Formerly conjoined twins Carl and Clarence Aguirre celebrated the 10th anniversary of their separation today with the medical team that successfully separated and cared for them at The Children's Hospital at Montefiore (CHAM) - the first documented set of twins to undergo a successfully staged separation of craniopagus twins in the world.
One in two and a half million live births are craniopagus - twins joined at the head - and when Carl and Clarence arrived at Montefiore from the Philippines in September 2003, they were already dying from complications of their condition. Doctors believe that without the surgery, both boys would have died in 6-8 months.
Their delicate separation surgeries, which began in October of 2013 and were performed in four stages over a period of 10 months, represented a new approach to an especially devastating medical condition. Since then, this method has been replicated around the world and has become the standard of care for all such procedures.
Source: Montefiore Medical Center
Ten years after the surgery, Clarence and Carl are happy 12-year-old boys, enjoying time in the seventh grade. While Carl loves playing video games, eating ice cream and playing with his brother, Clarence is very outgoing and active, and enjoys swimming, dancing and singing.
"We are thrilled to commemorate the 10 year anniversary of one of the first successful staged separations of craniopagus twins in the world, also known as twins joined at the heads. The surgery was groundbreaking and our knowledge from the procedure has helped guide similar successful surgeries around the world," said James T. Goodrich, M.D., Ph.D., D.Sci. (Hon.), director, Pediatric Neurosurgery, CHAM and professor, Clinical Neurological Surgery, Pediatrics and Plastic and Reconstructive Surgery, Albert Einstein College of Medicine, who led the CHAM surgical team that separated the children.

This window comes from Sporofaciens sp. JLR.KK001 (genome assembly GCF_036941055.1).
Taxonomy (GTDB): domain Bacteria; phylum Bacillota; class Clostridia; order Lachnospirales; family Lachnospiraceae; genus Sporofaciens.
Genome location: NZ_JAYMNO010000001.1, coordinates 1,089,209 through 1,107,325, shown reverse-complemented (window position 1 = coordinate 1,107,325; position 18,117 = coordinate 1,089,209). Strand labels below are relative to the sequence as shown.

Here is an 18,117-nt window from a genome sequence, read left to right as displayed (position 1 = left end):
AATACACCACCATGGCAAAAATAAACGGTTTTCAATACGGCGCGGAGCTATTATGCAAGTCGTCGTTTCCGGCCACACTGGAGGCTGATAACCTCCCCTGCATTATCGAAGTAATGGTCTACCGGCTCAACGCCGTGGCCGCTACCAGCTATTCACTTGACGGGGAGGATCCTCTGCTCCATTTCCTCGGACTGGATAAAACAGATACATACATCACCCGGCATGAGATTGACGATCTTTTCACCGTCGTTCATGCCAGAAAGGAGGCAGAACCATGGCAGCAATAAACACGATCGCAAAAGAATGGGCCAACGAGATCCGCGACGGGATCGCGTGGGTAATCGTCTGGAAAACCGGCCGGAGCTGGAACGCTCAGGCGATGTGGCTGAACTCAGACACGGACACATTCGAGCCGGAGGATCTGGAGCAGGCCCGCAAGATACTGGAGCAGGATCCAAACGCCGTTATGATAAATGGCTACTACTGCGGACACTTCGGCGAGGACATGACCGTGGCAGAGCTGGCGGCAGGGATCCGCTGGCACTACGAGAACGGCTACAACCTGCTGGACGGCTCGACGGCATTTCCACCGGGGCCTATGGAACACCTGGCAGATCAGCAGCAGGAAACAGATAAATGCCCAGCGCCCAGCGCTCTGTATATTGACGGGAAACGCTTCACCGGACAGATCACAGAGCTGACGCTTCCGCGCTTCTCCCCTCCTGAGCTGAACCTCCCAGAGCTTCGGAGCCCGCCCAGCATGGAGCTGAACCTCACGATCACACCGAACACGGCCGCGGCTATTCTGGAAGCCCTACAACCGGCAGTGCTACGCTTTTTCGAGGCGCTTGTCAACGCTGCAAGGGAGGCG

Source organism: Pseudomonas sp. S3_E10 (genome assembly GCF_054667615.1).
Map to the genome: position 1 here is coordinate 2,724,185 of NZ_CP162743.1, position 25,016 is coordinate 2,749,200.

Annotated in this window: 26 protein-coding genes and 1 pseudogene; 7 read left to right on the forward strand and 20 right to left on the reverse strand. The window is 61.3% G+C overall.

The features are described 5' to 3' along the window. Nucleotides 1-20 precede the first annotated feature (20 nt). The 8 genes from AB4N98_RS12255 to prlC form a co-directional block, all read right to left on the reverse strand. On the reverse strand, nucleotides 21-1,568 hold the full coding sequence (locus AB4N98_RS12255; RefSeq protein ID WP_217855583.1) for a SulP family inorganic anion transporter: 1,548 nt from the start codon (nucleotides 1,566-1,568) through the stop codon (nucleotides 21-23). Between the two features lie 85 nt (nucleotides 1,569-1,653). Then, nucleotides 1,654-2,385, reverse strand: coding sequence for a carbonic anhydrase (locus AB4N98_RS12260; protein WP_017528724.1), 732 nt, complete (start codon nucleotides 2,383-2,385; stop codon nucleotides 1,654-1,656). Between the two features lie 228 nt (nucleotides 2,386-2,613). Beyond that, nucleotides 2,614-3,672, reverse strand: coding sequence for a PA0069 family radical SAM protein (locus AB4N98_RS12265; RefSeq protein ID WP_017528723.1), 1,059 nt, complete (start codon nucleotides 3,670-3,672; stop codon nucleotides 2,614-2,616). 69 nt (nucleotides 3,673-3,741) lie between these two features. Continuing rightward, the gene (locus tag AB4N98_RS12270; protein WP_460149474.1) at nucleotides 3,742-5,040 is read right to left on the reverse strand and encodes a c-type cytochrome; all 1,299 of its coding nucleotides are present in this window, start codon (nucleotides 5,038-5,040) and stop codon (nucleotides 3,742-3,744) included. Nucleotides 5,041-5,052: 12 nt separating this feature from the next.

Carl and Clarence continue to see Dr. Goodrich twice a year for check-ups in addition to seeing a pediatrician and neurologist at Montefiore on a regular basis. While the boys are still wearing helmets to protect their heads, doctors are optimistic that their bone will become more fully developed and there will soon come a time when they no longer need them.
Details about the work were published in Craniofacial Surgery, Brain: A Journal of Neurology and Journal of Neurosurgery.
- PHYSICAL SCIENCES
- EARTH SCIENCES
- LIFE SCIENCES
- SOCIAL SCIENCES
Subscribe to the newsletter
Stay in touch with the scientific world!
Know Science And Want To Write?
- Case For Moon: Gateway For Open Ended Exploration, With Planetary Protection Central - On The SpaceShow
- Sweet Irony: The Environmental Impacts Of GMO Sugar Science Denial
- The Real Cost Of Milk
- Why We Get Tired When We Stay Up Too Late
- We’re Not In Europe Any More: BfR Statement On EDCs Embraces The Risk-Based Approach
- Can't Resist Temptation? That May Not Be A Bad Thing
- When It Comes To Replicating Psychology Studies, Good Luck
- "Okay, that may be true, but we never hear from them. Instead we hear from Environmental Working..."
- "You lost me at: Environmental groups, who ordinarily love centralized government and social authoritarian..."
- "Mi Cro, I happened upon your global temperature charts recently, and want to be sure I understand..."
- "You make good points. I thank you for them. I am enjoying reading your work. I agree that asteroid..."
- "Oh, okay, glad you aren't worried about little asteroids. Yes I agree, I haven't come across that..."
- Ketamine Better than Haloperidol for Sedation Onset But Not Much Else
- TIps & Tricks To Ward Off Ticks
- What is CRISPR-Cas9 and why do we need to know about it?
- Pancreatic Cancer: Surgery Improves Survival in One-third
- Intervention Decreases Adolescents’ Obesity
- What Organic and Chemical Actually Mean: A Glossary of Hijacked Terms
- Science instruments of NASA's James Webb Space Telescope successfully installed
- Tiny wasp sniffs out, picks up 'good vibrations' to battle ash borer
- Abundance inequality in freshwater communities has an ecological origin
- Family size and education levels: The right support could reverse long-held theory
- New water-quality data on impact of corn, soybeans on nitrate in Iowa streams